The main aim of this guide is to help rural families (village people) who have only a few chickens and who are unable to get advice easily to increase production of meat and eggs from their chickens. Their meat and eggs provide protein essential for children to grow and to allow their brain to develop well so that they can learn more easily and become tall and strong. It is also important that mothers who are nursing their babies have enough of the high-quality protein that eggs and chicken meat contain. Good nutrition is essential for good health.
This book is designed to increase the productivity of indigenous (local) chickens who are scavenging (finding their own food) and mostly caring for themselves, by introducing basic, simple approaches and very small inputs that will not be costly. Often women care for chickens because they recognise how important eggs and chicken meat are for good nutrition and health, for themselves and their children. Chicken rearing can also provide additional money. Local chickens and old hens often fetch a good price in South Africa and eggs are easily sold to neighbours.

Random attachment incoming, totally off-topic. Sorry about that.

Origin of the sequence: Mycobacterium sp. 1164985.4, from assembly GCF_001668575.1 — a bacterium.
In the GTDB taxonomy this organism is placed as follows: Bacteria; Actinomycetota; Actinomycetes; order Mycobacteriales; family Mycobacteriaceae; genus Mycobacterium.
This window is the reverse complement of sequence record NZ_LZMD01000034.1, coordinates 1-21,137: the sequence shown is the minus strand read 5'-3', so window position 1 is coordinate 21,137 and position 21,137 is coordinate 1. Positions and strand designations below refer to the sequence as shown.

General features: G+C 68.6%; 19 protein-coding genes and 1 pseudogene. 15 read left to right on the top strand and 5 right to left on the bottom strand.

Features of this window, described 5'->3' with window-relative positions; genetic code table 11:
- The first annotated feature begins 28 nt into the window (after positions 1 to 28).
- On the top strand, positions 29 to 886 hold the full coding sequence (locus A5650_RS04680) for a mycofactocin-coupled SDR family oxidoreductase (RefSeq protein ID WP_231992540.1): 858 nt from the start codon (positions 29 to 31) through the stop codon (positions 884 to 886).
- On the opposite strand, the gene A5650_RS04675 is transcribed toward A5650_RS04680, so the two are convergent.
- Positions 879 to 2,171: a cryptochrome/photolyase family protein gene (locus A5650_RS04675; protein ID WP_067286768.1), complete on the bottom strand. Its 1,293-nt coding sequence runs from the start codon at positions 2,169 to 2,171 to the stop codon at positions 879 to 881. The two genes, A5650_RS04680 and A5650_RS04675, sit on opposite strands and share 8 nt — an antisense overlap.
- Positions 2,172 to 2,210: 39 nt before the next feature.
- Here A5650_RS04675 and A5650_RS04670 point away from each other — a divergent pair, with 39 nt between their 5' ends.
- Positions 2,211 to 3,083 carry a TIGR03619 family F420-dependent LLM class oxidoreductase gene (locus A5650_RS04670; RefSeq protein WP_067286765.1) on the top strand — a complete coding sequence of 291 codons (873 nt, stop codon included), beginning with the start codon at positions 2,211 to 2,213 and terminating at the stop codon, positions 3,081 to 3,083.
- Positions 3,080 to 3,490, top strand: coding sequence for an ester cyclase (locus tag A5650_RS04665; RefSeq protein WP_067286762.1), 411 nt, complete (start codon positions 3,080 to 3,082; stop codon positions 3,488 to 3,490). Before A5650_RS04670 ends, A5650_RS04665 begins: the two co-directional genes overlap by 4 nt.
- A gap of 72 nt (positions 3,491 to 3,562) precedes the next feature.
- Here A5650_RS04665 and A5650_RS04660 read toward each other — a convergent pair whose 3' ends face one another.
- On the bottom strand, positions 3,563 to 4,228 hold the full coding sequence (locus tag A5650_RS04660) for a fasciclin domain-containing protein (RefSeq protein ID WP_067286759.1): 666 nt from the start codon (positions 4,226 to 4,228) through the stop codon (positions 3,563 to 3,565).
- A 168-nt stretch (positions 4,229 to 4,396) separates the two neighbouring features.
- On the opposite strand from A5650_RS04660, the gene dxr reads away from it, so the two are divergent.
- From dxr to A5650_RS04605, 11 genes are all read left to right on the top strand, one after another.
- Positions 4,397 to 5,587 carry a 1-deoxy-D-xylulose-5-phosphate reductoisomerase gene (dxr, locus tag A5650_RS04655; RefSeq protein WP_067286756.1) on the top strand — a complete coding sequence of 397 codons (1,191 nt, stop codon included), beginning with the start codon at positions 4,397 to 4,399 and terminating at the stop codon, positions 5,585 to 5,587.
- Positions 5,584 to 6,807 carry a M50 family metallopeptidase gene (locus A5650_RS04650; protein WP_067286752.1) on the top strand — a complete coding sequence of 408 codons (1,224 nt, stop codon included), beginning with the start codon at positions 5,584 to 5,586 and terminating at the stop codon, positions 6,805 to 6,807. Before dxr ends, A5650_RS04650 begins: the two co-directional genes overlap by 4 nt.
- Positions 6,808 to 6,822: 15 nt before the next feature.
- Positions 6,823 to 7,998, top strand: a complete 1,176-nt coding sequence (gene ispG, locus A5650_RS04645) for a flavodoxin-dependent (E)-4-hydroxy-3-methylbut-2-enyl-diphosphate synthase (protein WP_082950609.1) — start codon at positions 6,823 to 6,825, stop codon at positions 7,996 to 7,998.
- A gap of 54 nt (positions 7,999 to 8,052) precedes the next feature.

Provide a separate nest well off the ground for the broody hens who want to hatch their eggs in the hen house. This could be a woven basket. Put in a layer of dried grass, then some sand and finally a layer of straw or thatch grass. The eggs will not then break easily and many chicks should hatch out.
Chickens need a good mixture of feeds from many sources to grow well and to produce many eggs. They also need a clean water supply.
Household food waste is important. This should be saved and given to your chickens fresh each day in a feeder. If you have spare fresh garden vegetables such as potatoes, carrots, cabbage leaves and the like, it is better to cook them first as the hens find it easier to digest them when cooked. Ripe bananas and other fruits are good for poultry. It is a good idea to give birds the household scraps when you close the door of their house at night. This will encourage them to look for food when they get out in the morning.
I wish to thank the following for translating the text into local languages: Kobie du Preez into Afrikaans; Tebo Magolego into Sotho; Joyce Mafu into Xhosa; Qeda Nyoka into Zulu and Edward Nesamvuni into Tshivenda.
Helpful comments on the text were made by Ed Wethli, Stephen Slippers and Edward Nesamvuni.
Illustrations were skilfully drawn by Susan Powell who also made useful comments. I thank Kathy Kamarinos for proficiently word processing and assembling the book.
Funding for the book was from an Australian-funded LINK Project managed by the International Development Program, Canberra and from a grant provided by the International Union of Nutritional Sciences. I am most grateful for these funds.
The University of Queensland